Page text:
Gregory James Weaver 0000-00-00 00:00:00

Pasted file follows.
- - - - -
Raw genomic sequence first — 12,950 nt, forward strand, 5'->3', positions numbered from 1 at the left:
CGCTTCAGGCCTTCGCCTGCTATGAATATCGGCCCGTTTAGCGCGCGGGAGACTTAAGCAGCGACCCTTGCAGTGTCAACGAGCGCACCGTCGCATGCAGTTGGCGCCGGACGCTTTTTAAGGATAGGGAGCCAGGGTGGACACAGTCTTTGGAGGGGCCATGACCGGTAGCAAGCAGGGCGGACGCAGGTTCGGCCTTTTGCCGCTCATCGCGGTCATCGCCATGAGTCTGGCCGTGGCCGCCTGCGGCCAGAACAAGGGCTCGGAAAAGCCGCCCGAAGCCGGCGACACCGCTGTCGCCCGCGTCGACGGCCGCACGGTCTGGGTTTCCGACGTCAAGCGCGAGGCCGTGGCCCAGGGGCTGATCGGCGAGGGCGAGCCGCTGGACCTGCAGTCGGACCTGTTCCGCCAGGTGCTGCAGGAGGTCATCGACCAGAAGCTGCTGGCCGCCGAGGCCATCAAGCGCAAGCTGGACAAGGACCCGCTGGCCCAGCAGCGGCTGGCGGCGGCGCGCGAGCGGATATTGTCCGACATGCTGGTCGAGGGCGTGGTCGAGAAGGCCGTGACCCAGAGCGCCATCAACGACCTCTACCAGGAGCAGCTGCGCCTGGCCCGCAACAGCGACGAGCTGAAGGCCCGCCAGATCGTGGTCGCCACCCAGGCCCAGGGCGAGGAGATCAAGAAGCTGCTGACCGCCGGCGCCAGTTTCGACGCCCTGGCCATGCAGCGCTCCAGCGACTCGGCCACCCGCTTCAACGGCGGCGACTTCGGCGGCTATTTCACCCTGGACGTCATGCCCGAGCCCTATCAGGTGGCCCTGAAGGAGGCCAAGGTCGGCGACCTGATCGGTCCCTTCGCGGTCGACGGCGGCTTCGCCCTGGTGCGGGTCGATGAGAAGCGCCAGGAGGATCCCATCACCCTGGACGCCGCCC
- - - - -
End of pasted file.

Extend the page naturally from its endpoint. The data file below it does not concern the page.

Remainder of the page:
Decisions, decisions… Professional NDT Level IIIs are always faced with deciding which nondestructive testing method is the most appropriate for the specific problem at hand. Is the area of interest internal or external? Is the material ferrous or nonferrous? Is the right method something we already perform or is it new? Do we have trained personnel or do we need a completely new training program? These are just a few of the key elements that need to be considered for each inspection to be implemented into a production environment. Most manufacturing and repair focused companies already have several NDT methods operating within their standard processes. So, naturally they will try to use a currently active method to perform any new inspections. This is a commonsense approach, but as all NDT professionals will admit, each standard NDT method has very focused areas of interest. To protect the product, often several methods are implemented to ensure that a possible defect does not go undetected. Unfortunately, this logical strategy often leads to extended testing time and expensive personnel requirements. They need a full body inspection method that could provide real information about the structural integrity of a test specimen. This type of method is already available and being used by several industries. The method is called resonance testing. Resonance Testing Resonance testing is an often overlooked but proven NDT method. Audible resonance inspection dates back centuries, to the beginning of metalworking and glass blowing. Whether it was a bell, sword or some other object, the ring sound produced when it was tapped with a solid “hammer” determined if the object was good or bad. When the object is impacted, a defect-free part produces a clean, distinct sound. Defects in the object will produce a variety of sounds, all of which will deaden or dull the response. The distinct difference in response is a proven way to determine if an object is structurally acceptable. Several types of resonance testing are used today; the technique derived from the initial methodology is called the acoustic impact technique or ping testing. The specimen is excited with an impact hammer and the response is collected using a highly sensitive microphone. Various software packages can be used to analyze the responses and to calculate inspection parameters. Locomotive maintenance person- Nel, casting manufacturers and various inspection professionals use this technique in specific applications. It is generally not considered extremely precise, and sensitivity to the deadening of sound can be subjective. The obstacle with this testing has always been defining the acceptable difference in sounds and standardizing the process for various applications. But, even with some subjectivity and precision issues, this technique is routinely used to determine natural resonance frequencies and to identify defective Parts. It is a quick inspection, and with the proper process and controls has proven to be effective. Resonance Ultrasound Spectroscopy Another more sensitive form of resonance testing is called resonance ultrasound spectroscopy (RUS). Using resonance to determine differences in materials is not limited to the audible range; ultrasonic resonances also can be used. The relationship between acoustic or ultrasonic resonance frequencies and material properties Has been studied for years in the scientific community. As technological innovations have become available, this study of resonance frequencies has continued. Throughout the years several significant studies and experiments have determined that ultrasonic resonant measurements can be directly correlated to material elastic properties for a variety of material geometries. This correlation has always led to a belief that under the right conditions and controls, ultrasonic resonance could be used to determine structural integrity of materials and alloys used in manufacturing applications. A hurdle for science has always been to determine the correct conditions and controls. The most common method of applying the RUS technique uses aContact piezoelectric transducer to excite a specimen through a range of resonance frequencies and one or more contact piezoelectric transducers to collect the response data. This data is then plotted and analyzed against either the predicted frequencies based on the specimen’s material properties and geometry or against a known population of defect-free and defective specimens. The technique is accurate when system and specimen properties are stringently controlled. However, whereas the measurements of the RUS samples are accurate and repeatable, standard NDT applications do not come with resonance “targets,” but they do come with significant partto- part variation from even today’s modern manufacturing methods. As the resonances are sensitive to all sources of variation, discriminating the allowable variation from the defects remains the challenge. RUS is proven and used in many applications where resonance differences due to gross defects are detected despite process variation. Detecting Smaller critical defects requires a smarter kind of resonance inspection. The Next Generation The need to compensate for manufacturing variation has led to the next generation of resonance testing called process compensated resonance testing (PCRT). PCRT incorporates the RUS method of resonance testing while applying pattern recognition statistics and genetic algorithms to define acceptable and unacceptable process variation. A significant advance incorporated with PCRT is the capability to identify resonances that correlate to specific structural integrity problems. Multiple frequencies are sampled for each test and the relationship of these resonances is analyzed. The PCRT method has greatly improved the sensitivity of resonance testing and has led to an expansion of the method's acceptance. This method can be used for defect detection, process variation monitoring and singlepart production validation. The digital nature of the resultsAllows for real-time data feedback and historical correlations. PCRT is a fundamental shift in NDT philosophy and applications. Current NDT technologies strive to highlight indications that could represent structural deficiency in a component. The PCRT method accurately measures the structural similarity of a component to a known population of good parts and also is able to measure the structural changes in a single part throughout its useful life. With the testing modules developed, the software provides for rapid, accurate and operator-independent pass/fail testing. These improvements have allowed resonance testing to be implemented by many automotive component manufacturers— 150,000,000 parts tested in 2008—major airlines, material producers and original engine manufacturers. Resonance testing has gained acceptance in various industries. The methodology’s sensitivity has matured and reached a level where even critical aerospace applications are in full production use. There are several different techniques for applying the testing and each of these techniques can be explored for specific applications. The testing is full body, correlated directly to structural integrity and provides digital results with no subjectivity introduced by the operator. The addition of resonance testing to the quality and NDT professionals’ toolbox allows for a new NDT method for testing consideration. This additional tool can be used when evaluating the proper NDT method for certain applications, and more importantly, can provide substantial inspection time savings, real structural correlation and process capability monitoring that other NDT methods just cannot deliver. Detailed information specific to several methods described here can be found in the ASTM E2001-08 and ASTM E2534-10 specifications.